Encounters with Modernism: Maurice in Paris and St. Malo, 1907
In the spring of 1907, Maurice sailed to France, where he remained for a total of five months—three in Paris and two in St. Malo on the Brittany Coast. This excursion was to become one of the most profoundly impactful experiences in Maurice’s entire career.
Arriving in Paris in late May of 1907, Maurice visited countless exhibitions, seeking out the most recent developments in Modern art. Maurice reveled in the radical color and brushwork of Paul Cézanne, Henri Matisse, and other Post-Impressionist and Fauve artists, whose works emphasized painterly qualities and strong color over the representational or realistic values retained by Impressionism. Moreover, Claude Monet’s series of haystacks and cathedrals likely inspired a similar approach to variations on a theme in Maurice’s work.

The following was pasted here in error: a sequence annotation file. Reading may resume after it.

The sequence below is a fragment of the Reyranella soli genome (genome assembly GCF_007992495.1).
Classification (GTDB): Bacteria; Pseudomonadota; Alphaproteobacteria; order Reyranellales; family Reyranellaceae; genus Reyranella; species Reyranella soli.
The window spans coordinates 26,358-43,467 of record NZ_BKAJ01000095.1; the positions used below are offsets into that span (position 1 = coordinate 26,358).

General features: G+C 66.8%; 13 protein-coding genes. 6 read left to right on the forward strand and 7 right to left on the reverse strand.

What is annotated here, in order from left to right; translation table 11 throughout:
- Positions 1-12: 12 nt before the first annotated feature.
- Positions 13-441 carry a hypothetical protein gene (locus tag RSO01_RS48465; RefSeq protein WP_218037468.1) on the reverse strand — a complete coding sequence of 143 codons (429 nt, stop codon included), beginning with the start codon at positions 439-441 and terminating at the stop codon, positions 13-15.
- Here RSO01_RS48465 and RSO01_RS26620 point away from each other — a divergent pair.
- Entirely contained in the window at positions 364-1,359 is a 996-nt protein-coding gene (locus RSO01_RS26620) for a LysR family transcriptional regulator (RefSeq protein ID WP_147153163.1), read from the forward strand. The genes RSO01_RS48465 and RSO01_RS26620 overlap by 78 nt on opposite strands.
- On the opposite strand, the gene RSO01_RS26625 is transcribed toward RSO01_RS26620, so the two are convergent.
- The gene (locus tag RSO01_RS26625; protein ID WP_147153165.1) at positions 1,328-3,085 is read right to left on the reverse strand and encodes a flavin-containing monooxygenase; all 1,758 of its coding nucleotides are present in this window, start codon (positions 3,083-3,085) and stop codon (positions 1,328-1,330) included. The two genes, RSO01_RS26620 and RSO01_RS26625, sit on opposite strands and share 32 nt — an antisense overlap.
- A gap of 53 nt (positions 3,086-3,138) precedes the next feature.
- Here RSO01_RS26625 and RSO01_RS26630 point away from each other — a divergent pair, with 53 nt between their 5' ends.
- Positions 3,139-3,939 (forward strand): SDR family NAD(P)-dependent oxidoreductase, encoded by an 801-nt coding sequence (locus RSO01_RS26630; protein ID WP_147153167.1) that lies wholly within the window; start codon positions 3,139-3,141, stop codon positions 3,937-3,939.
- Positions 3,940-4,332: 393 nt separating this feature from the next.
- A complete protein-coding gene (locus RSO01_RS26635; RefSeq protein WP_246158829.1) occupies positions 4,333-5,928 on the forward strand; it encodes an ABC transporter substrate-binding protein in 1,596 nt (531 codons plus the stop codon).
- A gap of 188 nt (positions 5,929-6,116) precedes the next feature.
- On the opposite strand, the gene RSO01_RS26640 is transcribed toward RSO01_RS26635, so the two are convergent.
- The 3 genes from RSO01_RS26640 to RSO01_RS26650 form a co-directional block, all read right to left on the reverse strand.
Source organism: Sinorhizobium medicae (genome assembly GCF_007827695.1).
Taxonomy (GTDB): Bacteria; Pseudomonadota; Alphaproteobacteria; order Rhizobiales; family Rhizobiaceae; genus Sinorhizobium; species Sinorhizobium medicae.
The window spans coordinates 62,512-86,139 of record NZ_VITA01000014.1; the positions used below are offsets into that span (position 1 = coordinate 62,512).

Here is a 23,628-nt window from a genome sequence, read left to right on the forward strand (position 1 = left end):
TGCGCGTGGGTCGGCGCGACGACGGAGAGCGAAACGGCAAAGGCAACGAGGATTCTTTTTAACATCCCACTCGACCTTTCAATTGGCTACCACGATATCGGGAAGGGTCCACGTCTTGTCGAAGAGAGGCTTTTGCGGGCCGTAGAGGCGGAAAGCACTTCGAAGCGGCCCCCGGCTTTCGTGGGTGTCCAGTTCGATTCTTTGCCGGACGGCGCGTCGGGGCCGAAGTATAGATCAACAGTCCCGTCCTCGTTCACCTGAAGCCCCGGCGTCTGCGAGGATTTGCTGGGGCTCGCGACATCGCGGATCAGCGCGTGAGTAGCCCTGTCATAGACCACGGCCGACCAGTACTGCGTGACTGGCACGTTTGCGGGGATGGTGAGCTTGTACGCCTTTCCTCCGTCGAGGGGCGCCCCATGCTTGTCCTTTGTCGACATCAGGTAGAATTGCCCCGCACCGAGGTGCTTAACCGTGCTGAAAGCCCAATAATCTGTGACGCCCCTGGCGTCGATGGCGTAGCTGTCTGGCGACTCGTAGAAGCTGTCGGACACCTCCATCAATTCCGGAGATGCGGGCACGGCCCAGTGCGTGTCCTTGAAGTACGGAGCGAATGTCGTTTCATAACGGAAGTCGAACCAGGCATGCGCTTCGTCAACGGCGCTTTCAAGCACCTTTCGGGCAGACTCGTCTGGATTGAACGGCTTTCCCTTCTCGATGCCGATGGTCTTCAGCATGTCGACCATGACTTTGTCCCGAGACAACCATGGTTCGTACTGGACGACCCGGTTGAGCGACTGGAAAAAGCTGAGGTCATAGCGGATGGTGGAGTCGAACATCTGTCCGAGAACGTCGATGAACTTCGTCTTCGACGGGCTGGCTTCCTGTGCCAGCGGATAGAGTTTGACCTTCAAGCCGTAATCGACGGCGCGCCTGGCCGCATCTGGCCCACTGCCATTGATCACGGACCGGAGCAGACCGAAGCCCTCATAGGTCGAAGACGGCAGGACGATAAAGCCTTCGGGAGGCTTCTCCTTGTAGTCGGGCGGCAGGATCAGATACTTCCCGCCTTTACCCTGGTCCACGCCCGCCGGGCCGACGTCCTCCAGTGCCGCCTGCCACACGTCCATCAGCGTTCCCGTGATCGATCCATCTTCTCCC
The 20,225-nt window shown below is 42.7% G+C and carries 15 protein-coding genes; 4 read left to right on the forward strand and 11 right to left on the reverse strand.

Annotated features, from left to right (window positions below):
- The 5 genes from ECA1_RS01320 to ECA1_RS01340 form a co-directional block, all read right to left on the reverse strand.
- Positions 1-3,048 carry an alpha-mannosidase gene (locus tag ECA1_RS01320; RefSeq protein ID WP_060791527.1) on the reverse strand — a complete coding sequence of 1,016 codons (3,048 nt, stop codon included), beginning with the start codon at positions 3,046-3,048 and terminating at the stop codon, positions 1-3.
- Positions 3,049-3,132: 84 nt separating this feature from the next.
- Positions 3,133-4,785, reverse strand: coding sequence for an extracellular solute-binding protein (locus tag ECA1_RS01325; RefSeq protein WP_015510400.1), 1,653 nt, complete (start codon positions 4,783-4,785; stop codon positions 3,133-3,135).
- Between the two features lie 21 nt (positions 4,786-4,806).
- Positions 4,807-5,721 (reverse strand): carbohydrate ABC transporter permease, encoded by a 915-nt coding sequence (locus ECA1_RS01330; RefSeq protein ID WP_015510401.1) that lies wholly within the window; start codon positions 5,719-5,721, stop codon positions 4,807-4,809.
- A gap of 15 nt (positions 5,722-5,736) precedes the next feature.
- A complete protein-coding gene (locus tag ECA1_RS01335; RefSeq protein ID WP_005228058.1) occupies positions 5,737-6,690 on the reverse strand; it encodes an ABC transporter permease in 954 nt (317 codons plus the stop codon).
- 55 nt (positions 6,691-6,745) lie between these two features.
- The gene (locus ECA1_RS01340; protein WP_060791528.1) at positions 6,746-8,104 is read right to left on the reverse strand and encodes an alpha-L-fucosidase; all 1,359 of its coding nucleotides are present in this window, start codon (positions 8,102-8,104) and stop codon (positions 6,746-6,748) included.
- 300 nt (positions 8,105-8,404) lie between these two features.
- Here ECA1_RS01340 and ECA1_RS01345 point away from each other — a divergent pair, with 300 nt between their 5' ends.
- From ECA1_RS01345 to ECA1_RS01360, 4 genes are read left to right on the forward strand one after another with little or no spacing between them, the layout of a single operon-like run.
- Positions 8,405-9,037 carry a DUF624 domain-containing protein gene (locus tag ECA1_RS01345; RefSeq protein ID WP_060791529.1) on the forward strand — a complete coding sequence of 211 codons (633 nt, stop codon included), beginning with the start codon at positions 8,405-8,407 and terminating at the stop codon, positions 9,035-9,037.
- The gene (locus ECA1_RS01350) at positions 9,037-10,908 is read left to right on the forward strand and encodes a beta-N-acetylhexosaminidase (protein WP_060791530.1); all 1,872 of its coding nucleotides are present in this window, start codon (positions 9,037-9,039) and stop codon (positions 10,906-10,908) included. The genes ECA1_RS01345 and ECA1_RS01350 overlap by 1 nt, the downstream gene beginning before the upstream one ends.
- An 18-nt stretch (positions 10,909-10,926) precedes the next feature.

Upon settling in St. Malo in the summer of 1907, Maurice immediately began to apply the lessons of the French avant-garde to his studies of the French seaside. This series of work shares a direct affinity to the highly chromatic works of Post-Impressionist and Fauve artists. Maurice’s compositions from this period are composed of broad, loose paint strokes and patches of intense, contrasting color, sometimes applied with great abandon. There is a new uninhibited freedom and joy in his painting and a direct, expressive response to life, to the sparkle of light on the waves, the flutter of flags in the wind, and the brightness of the sun against the azure sky.